Regular beef eaters understand the difference between grass-fed beef and the regular kind. They often find the former one to have a certain distinctive smell, more like leathery, gamey, or fish-like.
Moreover, you will also notice differences in terms of taste as well. But what would a grass-fed beef taste like? Can you incorporate it into your regular recipes? If such questions are lingering in your mind, you have come to the right place.
Let’s understand the main differences between grass-fed beef and regular beef so that you can make an informed decision.
What makes grass-fed beef smell & taste different?
Some commonly used descriptors of grass-fed beef are meaty and gamey, meaning it tastes and smells stronger and wilder than most other meats.
A meat’s flavor usually heavily depends on its fat content. Fat is soluble, unlike muscle. When the fat melts down, it smears the muscles with its flavors. If the cattle have been feeding off the grass, it tends to have less fat content inside the muscles, which ultimately gives the beef its meaty flavor.
Another thing that sets the taste apart when it comes to grass-fed beef is the nutrition content. It is richer in omega-3 fatty acids, making it taste like fish. It is also rich in antioxidants and vitamins.
Is grass-fed beef better?
Grass-fed beef is considered a fine delicacy. It has more palatability and is generally a healthier option because of less intramuscular fat. There’s still a preference for corn-fed beef among farmers because corn-feeding makes the cattle fatty.
Grass-fed could also be better for the environment in the long run because plants can curb carbon emissions. At the same time, critics argue that mass-produced livestock would require more land to be fed in this manner.
When it comes to the taste, you might find that it all boils down to each individual’s preference.
How do you pick out good grass-fed beef?
Grass-fed meat can vary in quality depending on how the farmers raise the cattle. These are some things you should be looking out for when shopping for beef:
Opt for the grass-fed label
Synthetic items were presumably not offered to grass-fed livestock or were not their main nutritional supply. However, not every bunch of grass-fed cattle is given grass throughout the year.
Keep in mind that specific stickers have a higher level of authenticity than others. You would have to do ample research about your meat supplier.
Choose grass-fed labeling from nearby farms whenever feasible. You may pose specific questions that labeling might not be capable of answering.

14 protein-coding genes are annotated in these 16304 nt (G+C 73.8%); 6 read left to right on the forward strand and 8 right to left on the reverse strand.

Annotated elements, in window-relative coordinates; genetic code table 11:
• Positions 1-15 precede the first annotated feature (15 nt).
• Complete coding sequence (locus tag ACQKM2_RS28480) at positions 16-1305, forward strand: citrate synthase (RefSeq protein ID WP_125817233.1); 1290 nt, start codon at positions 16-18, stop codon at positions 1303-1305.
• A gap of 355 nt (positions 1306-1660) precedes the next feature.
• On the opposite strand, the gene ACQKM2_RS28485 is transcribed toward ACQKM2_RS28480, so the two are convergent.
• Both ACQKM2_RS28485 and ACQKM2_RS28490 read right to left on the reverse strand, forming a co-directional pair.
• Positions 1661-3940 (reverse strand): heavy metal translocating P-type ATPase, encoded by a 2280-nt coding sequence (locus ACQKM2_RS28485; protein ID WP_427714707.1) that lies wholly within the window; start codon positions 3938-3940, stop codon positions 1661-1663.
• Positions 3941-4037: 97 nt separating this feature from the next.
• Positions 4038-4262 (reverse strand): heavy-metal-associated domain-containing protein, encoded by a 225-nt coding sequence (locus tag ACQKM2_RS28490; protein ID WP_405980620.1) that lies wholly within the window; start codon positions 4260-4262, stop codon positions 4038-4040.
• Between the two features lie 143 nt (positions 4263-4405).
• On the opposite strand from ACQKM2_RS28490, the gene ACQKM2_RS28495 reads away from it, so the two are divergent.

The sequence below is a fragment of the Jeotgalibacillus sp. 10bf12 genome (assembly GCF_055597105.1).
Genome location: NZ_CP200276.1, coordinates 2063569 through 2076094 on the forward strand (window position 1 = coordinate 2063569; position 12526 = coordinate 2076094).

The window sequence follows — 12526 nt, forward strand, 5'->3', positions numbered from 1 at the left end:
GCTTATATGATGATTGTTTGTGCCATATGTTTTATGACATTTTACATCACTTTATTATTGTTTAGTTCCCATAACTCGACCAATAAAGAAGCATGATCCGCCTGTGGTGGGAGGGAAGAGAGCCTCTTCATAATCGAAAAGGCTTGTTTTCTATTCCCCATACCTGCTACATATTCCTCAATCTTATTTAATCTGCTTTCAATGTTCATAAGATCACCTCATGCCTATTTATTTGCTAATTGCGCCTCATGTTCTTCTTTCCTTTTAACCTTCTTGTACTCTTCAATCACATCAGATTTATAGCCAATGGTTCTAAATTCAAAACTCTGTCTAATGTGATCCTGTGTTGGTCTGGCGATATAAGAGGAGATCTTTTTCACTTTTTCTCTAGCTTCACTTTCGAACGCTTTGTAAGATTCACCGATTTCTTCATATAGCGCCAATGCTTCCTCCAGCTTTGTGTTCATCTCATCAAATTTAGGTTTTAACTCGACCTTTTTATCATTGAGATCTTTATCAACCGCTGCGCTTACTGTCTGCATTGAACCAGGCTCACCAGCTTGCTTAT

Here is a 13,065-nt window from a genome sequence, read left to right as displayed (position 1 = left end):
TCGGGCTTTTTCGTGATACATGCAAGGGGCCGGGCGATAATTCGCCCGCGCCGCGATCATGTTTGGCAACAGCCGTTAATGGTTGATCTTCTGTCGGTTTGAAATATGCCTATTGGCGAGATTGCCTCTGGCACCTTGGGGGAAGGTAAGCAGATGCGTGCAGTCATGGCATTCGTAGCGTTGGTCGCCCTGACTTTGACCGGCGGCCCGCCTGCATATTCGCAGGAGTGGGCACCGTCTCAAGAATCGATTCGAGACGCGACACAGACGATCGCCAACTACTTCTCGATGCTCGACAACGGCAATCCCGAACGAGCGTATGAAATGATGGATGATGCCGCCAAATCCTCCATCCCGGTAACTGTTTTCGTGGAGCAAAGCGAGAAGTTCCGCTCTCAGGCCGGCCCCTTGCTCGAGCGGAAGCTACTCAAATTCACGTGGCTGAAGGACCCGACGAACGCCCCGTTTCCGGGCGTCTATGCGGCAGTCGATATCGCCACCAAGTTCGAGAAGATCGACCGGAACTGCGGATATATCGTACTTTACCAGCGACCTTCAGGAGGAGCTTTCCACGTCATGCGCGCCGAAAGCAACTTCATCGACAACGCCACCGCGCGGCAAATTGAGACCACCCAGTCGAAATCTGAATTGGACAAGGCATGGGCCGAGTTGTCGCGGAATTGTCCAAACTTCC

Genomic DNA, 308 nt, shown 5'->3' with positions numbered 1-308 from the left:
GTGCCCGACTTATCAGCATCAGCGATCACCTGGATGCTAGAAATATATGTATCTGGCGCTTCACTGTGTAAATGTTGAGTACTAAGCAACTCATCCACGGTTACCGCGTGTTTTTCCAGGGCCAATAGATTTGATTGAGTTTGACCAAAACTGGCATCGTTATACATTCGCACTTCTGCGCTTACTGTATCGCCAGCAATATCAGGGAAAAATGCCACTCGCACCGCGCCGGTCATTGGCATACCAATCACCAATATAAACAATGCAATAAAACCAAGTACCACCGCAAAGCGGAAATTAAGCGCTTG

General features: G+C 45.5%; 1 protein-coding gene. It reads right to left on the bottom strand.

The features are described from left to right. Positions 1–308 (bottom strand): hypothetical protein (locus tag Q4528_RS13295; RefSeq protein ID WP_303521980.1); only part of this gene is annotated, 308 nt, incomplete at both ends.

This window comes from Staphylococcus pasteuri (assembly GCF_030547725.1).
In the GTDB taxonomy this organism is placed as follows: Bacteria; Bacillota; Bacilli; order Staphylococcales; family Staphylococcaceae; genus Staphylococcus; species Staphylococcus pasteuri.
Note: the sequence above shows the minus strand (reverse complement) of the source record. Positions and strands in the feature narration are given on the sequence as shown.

Look for the “organic” sticker
To certify beef as organic, it should be void of any artificially added hormones. The cattle are also supposedly fed food with minimal antibiotic and chemical content.
Some companies are known to use cruel practices while raising cattle, which is wrong ethically and affects the quality of their product.
Check for the “pasture-raised” sticker
Grass-fed does not always translate to pasture-raised. Ethically speaking, cattle allowed to roam around the pasturing land freely are better. Cows that have to wait a long time to be fed undergo a lot of stress. Not having a good place to rest also causes the cows a lot of difficulties.
Such stress affects the texture and tenderness of the beef.
How to shop for good beef?
Look for visible signs that the beef is of good grade when purchasing it.
The margins of higher-quality steak will be brown. It’ll comprise yellow-colored fat, which is apparent.
Beef is available in various colors, from maroon to dark brown. The pigment isn’t always a reliable indicator of freshness. Search for beef that is 80% leaner when the steak is labeled regarding levels of fat.
The smell should be fine, as you would expect from any other standard piece of meat. A good cut of beef wouldn’t produce an odd odor. It should not have a rotten or nasty odor.
Healthy meats should have a faint meaty aroma but will never be off-putting. If the smell is unbearable, the flesh has most likely gone bad. Avoid buying it.
Why is corn-fed beef bad?
Beef from cattle reared solely on pasture has far less fat than those fed on corn. Deadly E. coli germs are produced due to this abnormal corn diet.
Why does grass-fed beef cost more?
When given an all-grass feed, grass-fed calves take much longer to attain their cutting bodyweight. The rancher will invest heavily in producing beef this way.
Grass-fed beef will always taste and smell different, setting it apart from grain-fed beef. There may be changes in the overall quality of beef depending on how the cattle were raised on the farm.
Grass-fed beef is healthy and, according to popular belief, good for the environment. Although grass-fed beef does have a different smell, you’re not supposed to tolerate any rotten-smelling meat.
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Milburn Adler is a food enthusiast and connoisseur of wine. His area of expertise is food fusions and gourmet foods. He lives to experiment with new recipes every day and spends most of his day looking for fresh and exotic fruits and vegetables.